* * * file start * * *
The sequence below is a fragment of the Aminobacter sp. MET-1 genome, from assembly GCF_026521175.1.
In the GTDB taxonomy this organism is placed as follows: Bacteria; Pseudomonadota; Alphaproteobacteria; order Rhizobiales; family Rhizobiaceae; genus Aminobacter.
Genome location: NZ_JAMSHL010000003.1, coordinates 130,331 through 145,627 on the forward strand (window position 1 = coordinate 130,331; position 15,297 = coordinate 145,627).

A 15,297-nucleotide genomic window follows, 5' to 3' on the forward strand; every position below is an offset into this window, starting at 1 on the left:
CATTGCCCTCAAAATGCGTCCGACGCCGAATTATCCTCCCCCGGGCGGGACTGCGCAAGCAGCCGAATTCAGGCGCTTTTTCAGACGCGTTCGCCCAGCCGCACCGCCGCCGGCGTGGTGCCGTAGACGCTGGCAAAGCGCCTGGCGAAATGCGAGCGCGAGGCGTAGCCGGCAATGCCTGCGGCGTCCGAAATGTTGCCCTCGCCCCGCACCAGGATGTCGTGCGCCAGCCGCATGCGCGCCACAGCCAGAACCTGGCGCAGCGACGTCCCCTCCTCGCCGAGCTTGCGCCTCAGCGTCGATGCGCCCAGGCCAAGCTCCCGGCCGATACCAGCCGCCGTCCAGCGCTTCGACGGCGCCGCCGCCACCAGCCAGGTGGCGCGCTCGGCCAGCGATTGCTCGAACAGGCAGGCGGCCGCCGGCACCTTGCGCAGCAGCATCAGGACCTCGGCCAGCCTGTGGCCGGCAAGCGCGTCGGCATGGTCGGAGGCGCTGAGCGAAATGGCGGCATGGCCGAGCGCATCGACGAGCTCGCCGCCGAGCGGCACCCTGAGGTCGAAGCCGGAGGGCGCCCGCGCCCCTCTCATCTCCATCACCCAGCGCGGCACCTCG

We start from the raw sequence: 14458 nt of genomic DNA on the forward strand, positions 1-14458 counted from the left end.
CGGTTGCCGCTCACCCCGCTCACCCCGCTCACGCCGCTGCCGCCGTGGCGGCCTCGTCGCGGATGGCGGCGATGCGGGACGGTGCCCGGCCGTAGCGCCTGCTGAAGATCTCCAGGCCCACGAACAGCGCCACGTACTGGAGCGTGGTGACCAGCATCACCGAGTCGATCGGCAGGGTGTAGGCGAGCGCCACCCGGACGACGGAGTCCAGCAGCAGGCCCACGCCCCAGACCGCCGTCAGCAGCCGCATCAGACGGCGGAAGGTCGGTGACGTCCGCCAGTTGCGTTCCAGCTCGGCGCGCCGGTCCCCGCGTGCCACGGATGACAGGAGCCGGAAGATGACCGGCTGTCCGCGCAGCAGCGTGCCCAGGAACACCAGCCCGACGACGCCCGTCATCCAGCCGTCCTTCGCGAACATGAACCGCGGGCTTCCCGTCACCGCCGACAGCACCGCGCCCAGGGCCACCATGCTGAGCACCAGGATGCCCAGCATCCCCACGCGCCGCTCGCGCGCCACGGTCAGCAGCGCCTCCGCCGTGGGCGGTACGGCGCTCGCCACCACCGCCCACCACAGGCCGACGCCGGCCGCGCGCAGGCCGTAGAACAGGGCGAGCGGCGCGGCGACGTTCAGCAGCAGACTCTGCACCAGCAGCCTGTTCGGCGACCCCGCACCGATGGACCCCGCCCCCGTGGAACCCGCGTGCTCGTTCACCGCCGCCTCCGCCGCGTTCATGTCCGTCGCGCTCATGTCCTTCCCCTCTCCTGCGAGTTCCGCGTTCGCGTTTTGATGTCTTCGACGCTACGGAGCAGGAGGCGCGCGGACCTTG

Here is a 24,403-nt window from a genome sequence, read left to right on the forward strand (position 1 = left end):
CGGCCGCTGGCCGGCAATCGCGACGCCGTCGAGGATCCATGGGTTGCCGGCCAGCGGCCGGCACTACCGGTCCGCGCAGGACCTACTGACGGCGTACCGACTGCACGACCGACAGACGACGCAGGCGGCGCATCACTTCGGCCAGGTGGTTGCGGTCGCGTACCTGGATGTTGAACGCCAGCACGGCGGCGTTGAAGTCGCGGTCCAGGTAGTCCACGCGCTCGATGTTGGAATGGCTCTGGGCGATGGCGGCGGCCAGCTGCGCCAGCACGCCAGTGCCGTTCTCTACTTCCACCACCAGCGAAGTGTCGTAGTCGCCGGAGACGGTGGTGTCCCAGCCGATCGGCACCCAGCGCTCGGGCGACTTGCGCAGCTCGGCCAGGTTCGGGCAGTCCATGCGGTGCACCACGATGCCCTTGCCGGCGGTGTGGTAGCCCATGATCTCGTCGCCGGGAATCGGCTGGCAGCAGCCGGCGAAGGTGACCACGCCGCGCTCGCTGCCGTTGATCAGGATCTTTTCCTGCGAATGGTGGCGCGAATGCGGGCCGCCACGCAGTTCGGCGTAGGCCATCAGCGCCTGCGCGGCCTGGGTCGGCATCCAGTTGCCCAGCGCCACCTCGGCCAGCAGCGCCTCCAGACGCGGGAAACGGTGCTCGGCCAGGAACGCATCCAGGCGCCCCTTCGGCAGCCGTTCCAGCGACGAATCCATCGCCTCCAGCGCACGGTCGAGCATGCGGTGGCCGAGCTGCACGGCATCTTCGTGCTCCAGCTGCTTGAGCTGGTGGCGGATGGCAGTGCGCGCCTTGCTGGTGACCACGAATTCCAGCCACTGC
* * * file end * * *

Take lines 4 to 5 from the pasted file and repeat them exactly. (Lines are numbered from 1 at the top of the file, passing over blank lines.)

A 15,297-nucleotide genomic window follows, 5' to 3' on the forward strand; every position below is an offset into this window, starting at 1 on the left:
CATTGCCCTCAAAATGCGTCCGACGCCGAATTATCCTCCCCCGGGCGGGACTGCGCAAGCAGCCGAATTCAGGCGCTTTTTCAGACGCGTTCGCCCAGCCGCACCGCCGCCGGCGTGGTGCCGTAGACGCTGGCAAAGCGCCTGGCGAAATGCGAGCGCGAGGCGTAGCCGGCAATGCCTGCGGCGTCCGAAATGTTGCCCTCGCCCCGCACCAGGATGTCGTGCGCCAGCCGCATGCGCGCCACAGCCAGAACCTGGCGCAGCGACGTCCCCTCCTCGCCGAGCTTGCGCCTCAGCGTCGATGCGCCCAGGCCAAGCTCCCGGCCGATACCAGCCGCCGTCCAGCGCTTCGACGGCGCCGCCGCCACCAGCCAGGTGGCGCGCTCGGCCAGCGATTGCTCGAACAGGCAGGCGGCCGCCGGCACCTTGCGCAGCAGCATCAGGACCTCGGCCAGCCTGTGGCCGGCAAGCGCGTCGGCATGGTCGGAGGCGCTGAGCGAAATGGCGGCATGGCCGAGCGCATCGACGAGCTCGCCGCCGAGCGGCACCCTGAGGTCGAAGCCGGAGGGCGCCCGCGCCCCTCTCATCTCCATCACCCAGCGCGGCACCTCG